A digital hearing aid amplifies the affected frequency bands quite selectively. In the Triano, Siemens top-of-the-line device, three microphones provide the data input (see illustration above). If necessary, ambient noises can be filtered out mathematically. And thanks to directional microphone technology, a user can pick out what another individual is saying among a cluster of people. The signal processors in these devices have a respectable computing power of several million operations per second.
Digital technology, however, did pose a real challenge for engineers, since the voltage and capacity of the batteries are limited. Even a brand-new hearing aid battery packs only 1.6 V, and often puts out as little as 0.9 V during operation. "But standard components used to require three to 4 V," explains Röhrlein. "And our chips had to work on a mere 0.9 V. Very few companies were able to make such silicon wafers." But patients were ecstatic. Much like the equalizer in a stereo system, the amplification of the hearing instrument can be adapted by the acoustician to the entire tonal spectrum of the individual patients hearing deficiency.
When Hearing Aids Go Wireless. Still more advances are in the works. In the foreseeable future, microphones will no longer be separate components but will be integrated into the chip. That will save space and improve sound quality. And there will be further advances in ease-of-use. Users of dual hearing aids, for instance, have always had to manually adjust the volume or the programs of both devices when a change was necessary. Yet physicians and acousticians believe that dual devices are a necessity: The brain can only relearn how to hear correctly in stereo.
In the future, dual hearing aids should therefore be able to communicate easily with each other through wireless signals. This convergence of hearing aid and wireless technology presents a new challenge, because engineers have to cram the antenna and the wireless electronics into the same space with all the other components.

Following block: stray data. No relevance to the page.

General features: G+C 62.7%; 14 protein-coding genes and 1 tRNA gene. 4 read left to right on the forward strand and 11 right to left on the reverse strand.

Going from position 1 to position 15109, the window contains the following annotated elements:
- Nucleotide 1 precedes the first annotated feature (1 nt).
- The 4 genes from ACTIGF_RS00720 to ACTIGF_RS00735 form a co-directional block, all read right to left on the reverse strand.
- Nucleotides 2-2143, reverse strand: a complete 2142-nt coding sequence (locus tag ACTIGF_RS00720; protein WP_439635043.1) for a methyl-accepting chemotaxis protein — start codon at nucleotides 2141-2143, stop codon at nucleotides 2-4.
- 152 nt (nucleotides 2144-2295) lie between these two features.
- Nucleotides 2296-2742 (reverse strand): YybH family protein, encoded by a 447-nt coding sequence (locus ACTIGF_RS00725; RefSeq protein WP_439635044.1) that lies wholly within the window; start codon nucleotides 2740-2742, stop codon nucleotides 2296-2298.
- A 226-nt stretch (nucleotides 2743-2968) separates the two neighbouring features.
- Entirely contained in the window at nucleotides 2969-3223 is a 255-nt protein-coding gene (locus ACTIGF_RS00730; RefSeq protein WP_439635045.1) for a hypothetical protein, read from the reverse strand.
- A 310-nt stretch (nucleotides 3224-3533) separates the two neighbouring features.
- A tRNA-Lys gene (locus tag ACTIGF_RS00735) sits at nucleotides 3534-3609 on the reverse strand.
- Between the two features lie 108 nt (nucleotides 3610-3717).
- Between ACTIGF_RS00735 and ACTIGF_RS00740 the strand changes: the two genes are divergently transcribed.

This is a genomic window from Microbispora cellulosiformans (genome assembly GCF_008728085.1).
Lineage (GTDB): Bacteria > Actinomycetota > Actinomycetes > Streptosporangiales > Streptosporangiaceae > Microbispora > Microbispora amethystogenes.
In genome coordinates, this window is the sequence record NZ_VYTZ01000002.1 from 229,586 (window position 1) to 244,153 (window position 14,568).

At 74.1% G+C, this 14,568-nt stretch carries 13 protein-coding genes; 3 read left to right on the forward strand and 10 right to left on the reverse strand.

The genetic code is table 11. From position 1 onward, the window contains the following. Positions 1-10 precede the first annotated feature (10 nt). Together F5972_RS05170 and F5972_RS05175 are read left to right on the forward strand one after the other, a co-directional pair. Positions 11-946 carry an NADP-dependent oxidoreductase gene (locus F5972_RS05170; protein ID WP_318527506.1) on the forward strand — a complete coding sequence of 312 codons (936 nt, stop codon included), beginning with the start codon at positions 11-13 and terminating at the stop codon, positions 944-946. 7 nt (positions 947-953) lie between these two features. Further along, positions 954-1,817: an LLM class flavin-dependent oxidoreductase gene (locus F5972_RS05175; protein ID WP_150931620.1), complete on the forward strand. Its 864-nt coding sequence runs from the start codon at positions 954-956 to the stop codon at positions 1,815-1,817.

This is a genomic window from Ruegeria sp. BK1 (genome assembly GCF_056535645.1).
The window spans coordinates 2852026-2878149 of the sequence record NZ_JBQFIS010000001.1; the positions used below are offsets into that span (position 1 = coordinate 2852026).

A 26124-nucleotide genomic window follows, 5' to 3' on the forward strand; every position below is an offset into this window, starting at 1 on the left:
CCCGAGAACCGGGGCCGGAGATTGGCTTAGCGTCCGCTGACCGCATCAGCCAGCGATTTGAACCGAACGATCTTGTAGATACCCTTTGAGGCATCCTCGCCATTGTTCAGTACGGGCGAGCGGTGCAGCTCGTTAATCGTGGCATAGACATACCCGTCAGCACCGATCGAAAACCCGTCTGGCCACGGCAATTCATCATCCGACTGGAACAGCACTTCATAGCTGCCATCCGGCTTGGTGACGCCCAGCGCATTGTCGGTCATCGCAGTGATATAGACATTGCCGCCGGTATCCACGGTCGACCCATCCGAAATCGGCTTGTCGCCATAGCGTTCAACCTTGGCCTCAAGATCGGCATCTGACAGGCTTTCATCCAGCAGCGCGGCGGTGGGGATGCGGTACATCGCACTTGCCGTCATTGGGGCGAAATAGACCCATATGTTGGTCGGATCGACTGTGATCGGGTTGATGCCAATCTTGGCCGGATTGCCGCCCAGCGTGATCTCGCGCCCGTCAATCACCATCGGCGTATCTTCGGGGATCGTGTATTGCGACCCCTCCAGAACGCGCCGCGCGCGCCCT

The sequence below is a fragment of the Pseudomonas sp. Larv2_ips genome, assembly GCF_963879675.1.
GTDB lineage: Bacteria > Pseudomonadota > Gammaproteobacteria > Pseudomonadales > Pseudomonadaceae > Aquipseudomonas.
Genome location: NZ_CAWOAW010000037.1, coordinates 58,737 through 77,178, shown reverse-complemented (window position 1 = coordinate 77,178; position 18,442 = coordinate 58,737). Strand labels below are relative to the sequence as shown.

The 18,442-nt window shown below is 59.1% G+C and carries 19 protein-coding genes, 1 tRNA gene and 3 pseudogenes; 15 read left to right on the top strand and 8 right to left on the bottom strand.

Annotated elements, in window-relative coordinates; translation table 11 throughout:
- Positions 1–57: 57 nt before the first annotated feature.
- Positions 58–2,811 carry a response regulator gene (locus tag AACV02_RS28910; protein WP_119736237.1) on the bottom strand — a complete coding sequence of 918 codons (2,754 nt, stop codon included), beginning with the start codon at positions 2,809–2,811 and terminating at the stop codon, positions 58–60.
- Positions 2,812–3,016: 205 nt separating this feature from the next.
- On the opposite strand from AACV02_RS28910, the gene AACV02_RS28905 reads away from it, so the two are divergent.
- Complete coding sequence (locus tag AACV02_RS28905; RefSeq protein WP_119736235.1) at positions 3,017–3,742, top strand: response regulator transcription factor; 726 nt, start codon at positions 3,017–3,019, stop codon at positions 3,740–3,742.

But theres the promise of a dual pay-off too, because wireless communications can be used to connect hearing aids to other devices. As a result, the hearing aid could become the headset of a cell phone, and perhaps shift its image away from healthcare and toward lifestyle. Perhaps people would then be less likely to put off dealing with hearing problems. Because unlike glasses or contact lenses, hearing aids continue to have a negative image. "Today it takes ten to 15 years on average," says Röhrlein, "before someone with hearing problems decides to take a professional hearing test."
Todays hearing aids can be concealed within the ear, thanks to ever smaller electronic components. The shell is now customized to fit the patient, designed in a computer, and sculpted to perfection by a laser. "The advantage of this new process is a better fit and improved patient comfort," explains Gerhard Hillig, president of "Forum besseres Hören" (Improved Hearing Forum), established by 14 hearing aid companies active in the German market. If the device can be made just 1 mm smaller than in the past, due to more precise dimensions, it can be concealed several millimeters deeper within the auditory canal. Siemens and its partners have perfected a new manufacturing method for this process. First the audiologist or acoustician makes a cast of the patients auditory canal. Then this cast is precisely measured by a laser, and the data are entered into a CAD program. This initial design is then perfected by a technician, who can observe the model while rotating it about any axis on a display screen, to ensure that it will fit precisely within the virtual canal. In addition, the position of the chips must be established and the course of the ventilation channels optimized. Then a powerful laser comes into play, which slowly sinters a nylon powder to precisely create the shape of the hollow housing. This process takes four hours but can produce 200 housings simultaneously.